• Mon
  • Apr 21, 2014
  • Updated: 3:42pm

All-day convenience still in demand

PUBLISHED : Wednesday, 19 November, 2008, 12:00am
UPDATED : Wednesday, 19 November, 2008, 12:00am

Serviced apartment operators believe there is still demand for 24-hour concierge properties for business travellers and couples amid financial instability and overall economic uncertainty.

'Demand may be softer but, at the end of the day, Hong Kong is still a financial hub and companies will still bring in employees even though they may be more stringent in their spending over the next 18 months,' said Pilar Morais, executive director of Chi International, a relative newcomer to the scene which only started operations a year ago.

Average serviced apartment rents dropped 2.9 per cent quarter on quarter in the third quarter of the year, with research from Colliers International estimating average prices at HK$51.44 per sqft per month as at the end of August.

But the drop in rents had not deterred Ms Morais who said her company, which runs three serviced apartment properties - two on Shanghai Street in Yau Ma Tei and another on Connaught Road West - has plans to launch another on Nathan Road in Jordan next year.

The project, on the main thoroughfare of Kowloon, will offer 52 serviced apartments.

'In view of the market slowdown we will be holding off after the opening of our fourth property and won't be looking to open any more,' Ms Morais said.

Operators whose monthly rates broadly range from more than HK$10,000 to HK$60,000, depending on size and location, expect the downturn to have some impact on profitability.

Heddy Li Suk-fan, director of operations and project development at home2home, said: 'The climate does have an impact on profit, but we still expect to make profit this year because the economy was very good in the first and second quarters of the year. Even if it slows a bit there is not a big impact on us.'

Ms Morais believes the slowdown in the economy may weed out some smaller operators but is confident that the sector will continue to be resilient.

'The serviced apartment segment might be able to weather the volatility a little better than the rest of the market because there will always be people who need a place to live, which is the reason why serviced apartments have been so popular in Hong Kong,' Ms Morais said.

The knock-on impact of the global economic crisis, which could send capital values of luxury residential units in Hong Kong down 15 to 20 per cent over the next year, according to Colliers, may be a blessing in disguise.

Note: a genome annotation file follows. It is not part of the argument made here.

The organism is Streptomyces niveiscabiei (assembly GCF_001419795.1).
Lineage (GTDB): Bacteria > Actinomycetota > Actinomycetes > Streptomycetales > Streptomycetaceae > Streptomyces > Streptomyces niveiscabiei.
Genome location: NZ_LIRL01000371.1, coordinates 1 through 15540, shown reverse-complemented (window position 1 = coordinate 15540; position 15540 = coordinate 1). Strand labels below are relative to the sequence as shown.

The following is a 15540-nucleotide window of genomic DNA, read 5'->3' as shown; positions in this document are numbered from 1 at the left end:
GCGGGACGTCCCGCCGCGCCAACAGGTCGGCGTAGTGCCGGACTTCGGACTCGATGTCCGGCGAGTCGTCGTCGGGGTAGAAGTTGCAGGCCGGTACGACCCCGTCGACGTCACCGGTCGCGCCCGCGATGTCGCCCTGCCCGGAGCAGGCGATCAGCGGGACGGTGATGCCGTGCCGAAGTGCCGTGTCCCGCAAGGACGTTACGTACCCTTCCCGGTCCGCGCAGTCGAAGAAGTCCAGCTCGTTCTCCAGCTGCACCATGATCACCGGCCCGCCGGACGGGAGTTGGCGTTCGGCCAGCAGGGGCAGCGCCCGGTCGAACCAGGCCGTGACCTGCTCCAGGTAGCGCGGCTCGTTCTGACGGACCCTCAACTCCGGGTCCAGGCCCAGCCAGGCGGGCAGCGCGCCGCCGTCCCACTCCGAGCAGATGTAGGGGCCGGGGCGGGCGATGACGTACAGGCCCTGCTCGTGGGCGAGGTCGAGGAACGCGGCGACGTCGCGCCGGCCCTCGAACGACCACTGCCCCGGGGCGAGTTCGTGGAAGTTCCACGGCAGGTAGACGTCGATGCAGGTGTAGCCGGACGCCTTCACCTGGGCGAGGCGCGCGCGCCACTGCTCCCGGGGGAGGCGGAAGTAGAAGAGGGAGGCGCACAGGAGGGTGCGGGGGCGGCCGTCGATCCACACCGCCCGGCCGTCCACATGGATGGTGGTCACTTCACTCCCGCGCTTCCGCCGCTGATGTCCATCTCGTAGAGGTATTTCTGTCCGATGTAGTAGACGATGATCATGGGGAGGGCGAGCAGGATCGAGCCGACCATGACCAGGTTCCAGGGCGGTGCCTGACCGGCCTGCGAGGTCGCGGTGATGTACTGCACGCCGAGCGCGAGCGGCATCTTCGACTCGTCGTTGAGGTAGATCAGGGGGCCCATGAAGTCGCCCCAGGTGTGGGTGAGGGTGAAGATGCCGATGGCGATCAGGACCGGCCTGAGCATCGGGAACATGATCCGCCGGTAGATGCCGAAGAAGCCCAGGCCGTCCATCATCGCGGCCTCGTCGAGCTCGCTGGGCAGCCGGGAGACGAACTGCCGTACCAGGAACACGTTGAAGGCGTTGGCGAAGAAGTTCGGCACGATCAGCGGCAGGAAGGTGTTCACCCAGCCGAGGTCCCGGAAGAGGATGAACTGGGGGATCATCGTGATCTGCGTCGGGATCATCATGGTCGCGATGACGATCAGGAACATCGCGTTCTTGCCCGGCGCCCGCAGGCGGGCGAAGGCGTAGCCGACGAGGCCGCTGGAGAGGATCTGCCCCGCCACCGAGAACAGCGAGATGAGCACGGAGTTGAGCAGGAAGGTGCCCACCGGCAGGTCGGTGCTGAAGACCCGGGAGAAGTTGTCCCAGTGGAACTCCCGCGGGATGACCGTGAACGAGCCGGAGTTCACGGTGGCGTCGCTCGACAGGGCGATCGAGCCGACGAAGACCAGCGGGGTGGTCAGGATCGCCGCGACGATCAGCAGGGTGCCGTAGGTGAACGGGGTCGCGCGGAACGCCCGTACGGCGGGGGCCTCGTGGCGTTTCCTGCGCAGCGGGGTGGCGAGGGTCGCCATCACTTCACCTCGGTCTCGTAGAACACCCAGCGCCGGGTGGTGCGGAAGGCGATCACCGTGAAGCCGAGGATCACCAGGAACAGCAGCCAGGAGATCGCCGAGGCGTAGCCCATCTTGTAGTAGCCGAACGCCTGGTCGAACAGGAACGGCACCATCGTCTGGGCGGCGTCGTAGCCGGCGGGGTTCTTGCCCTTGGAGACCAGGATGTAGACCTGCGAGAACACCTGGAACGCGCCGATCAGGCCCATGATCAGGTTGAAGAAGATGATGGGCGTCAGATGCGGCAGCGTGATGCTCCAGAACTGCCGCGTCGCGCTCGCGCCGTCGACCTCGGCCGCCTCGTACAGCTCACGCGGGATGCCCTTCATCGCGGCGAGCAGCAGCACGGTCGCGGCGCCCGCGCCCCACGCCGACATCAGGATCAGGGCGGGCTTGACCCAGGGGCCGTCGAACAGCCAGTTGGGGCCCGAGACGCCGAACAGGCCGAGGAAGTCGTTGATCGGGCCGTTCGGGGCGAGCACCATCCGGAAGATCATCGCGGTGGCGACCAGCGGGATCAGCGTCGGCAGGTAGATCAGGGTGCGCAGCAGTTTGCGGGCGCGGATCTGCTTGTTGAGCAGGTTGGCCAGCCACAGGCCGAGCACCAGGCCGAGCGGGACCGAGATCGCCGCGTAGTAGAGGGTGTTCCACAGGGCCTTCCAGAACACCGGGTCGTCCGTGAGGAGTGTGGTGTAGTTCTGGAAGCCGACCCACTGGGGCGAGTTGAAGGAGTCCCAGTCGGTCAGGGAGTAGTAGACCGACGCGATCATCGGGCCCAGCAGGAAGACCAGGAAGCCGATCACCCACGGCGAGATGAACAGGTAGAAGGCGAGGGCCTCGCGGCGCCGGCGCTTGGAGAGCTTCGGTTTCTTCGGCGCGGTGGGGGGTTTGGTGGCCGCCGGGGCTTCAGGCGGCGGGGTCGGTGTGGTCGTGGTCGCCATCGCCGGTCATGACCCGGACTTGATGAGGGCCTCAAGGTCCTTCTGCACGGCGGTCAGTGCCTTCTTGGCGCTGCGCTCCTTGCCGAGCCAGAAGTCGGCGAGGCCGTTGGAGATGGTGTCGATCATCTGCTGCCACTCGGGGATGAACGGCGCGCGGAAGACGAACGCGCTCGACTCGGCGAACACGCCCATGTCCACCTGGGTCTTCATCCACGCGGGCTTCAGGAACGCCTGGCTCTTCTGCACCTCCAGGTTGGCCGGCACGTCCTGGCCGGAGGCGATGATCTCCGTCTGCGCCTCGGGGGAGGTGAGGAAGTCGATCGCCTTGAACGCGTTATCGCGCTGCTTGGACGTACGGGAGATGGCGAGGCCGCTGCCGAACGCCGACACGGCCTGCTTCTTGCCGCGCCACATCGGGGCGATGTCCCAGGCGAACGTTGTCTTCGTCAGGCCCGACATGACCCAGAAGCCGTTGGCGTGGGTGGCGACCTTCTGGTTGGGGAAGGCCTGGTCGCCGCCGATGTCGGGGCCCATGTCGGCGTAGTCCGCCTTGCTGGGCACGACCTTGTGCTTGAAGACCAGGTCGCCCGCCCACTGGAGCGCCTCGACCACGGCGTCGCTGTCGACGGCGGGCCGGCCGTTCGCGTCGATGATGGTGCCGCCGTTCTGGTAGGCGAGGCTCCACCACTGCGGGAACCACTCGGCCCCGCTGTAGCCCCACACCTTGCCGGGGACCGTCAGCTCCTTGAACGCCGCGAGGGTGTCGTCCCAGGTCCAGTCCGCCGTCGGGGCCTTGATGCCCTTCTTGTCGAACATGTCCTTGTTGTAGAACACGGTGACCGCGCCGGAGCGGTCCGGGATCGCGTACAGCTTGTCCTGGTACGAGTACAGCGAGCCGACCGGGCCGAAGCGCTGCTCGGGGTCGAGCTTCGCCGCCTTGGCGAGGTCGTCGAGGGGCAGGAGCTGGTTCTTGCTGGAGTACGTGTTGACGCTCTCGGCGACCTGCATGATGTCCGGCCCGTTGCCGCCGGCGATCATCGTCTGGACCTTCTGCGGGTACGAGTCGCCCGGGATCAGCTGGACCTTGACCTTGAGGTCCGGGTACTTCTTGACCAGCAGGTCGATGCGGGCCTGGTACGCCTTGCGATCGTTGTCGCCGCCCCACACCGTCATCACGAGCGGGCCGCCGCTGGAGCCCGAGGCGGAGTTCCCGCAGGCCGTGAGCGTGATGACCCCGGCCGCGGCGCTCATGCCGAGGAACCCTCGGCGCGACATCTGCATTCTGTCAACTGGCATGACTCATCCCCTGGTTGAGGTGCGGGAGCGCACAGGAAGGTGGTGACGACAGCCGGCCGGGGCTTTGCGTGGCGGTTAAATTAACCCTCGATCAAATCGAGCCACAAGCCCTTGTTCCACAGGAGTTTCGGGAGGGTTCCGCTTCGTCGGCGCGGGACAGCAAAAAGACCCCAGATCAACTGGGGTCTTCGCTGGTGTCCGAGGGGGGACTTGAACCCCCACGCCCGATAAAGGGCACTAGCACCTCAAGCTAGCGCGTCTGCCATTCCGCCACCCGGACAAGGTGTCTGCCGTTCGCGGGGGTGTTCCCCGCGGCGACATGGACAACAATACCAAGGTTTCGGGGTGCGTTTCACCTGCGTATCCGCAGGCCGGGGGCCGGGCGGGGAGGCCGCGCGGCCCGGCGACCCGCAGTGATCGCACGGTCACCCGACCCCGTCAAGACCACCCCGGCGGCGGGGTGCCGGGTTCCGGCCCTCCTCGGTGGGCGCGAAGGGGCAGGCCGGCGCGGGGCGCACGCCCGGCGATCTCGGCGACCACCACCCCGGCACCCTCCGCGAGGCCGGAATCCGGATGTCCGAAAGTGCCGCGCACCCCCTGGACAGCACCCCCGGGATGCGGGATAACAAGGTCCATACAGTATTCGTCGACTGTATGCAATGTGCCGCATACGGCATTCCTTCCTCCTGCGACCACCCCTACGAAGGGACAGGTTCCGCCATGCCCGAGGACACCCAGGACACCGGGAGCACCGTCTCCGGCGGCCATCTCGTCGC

Ms Li said: 'Given the uncertainty in the market you may actually see people opting for serviced apartments as they would rather have the flexibility of short-term accommodation than committing for a long period.'

Though the size of a serviced apartment varies from a few hundred to more than 1,000 sqft they are almost always designed as either a studio or a one- to two-bedroom flat to meet the needs of single business travellers or a couple.

Operators stuck with sites on Hong Kong Island initially but many, including Shama Serviced Apartments and Chi International, have made a recent push into Tsim Sha Tsui to capture business from the International Commerce Centre offices.

There are now fewer than 10 serious contenders in the high-end boutique serviced apartment space. Each of them owns several properties in or near key areas of business with some of the established names, for example home2home, posting occupancy rates of 95 per cent for its properties in Central.

Value is increasingly being added to their properties through personalised services.

Ms Morais said: 'Our properties have a 24-hour concierge service team trained to answer and assist all of our guests' requests. We look after the small things so they don't need to worry about them.'

Home2home offers a free grocery delivery and small quantity storage service for its tenants. The firm also seeks to enhance the experience of its guests through technology.

Ms Li said: 'We are focused on providing guests with practical technologies that can enhance their everyday lives.'

She said that the company was the first to provide iPod docks in its rooms. There were also plans for Apple TV.

As serviced apartments grow in sophistication, operators have seen a shift in client mix in recent years. 'Young professionals, especially bachelors, are increasingly staying at our serviced apartments for the long term. They just don't want the hassle of renting and would rather stay in a place where everything is taken care of,' Ms Li said.

Long-term tenants now comprised about half of home2home's client pool, she added. The serviced suites at Four Seasons Place has observed a similar trend and has seen its client base widen.

Belinda Kuan, assistant general manager at Signature Homes, Sun Hung Kai Properties luxury residential leasing arm, said: 'Young professionals, eligible singletons and retired baby boomers are considering serviced suite hotels an attractive option for luxury private space or opulent homes for retirement.'

Sun Hung Kai was one of the developers of Four Seasons Place. 'These new clients tend to be wealthy and are all the more willing to pamper themselves in luxury living with professional caring services. In time they may prove, as a group, as vital as business travellers,' Ms Kuan said.

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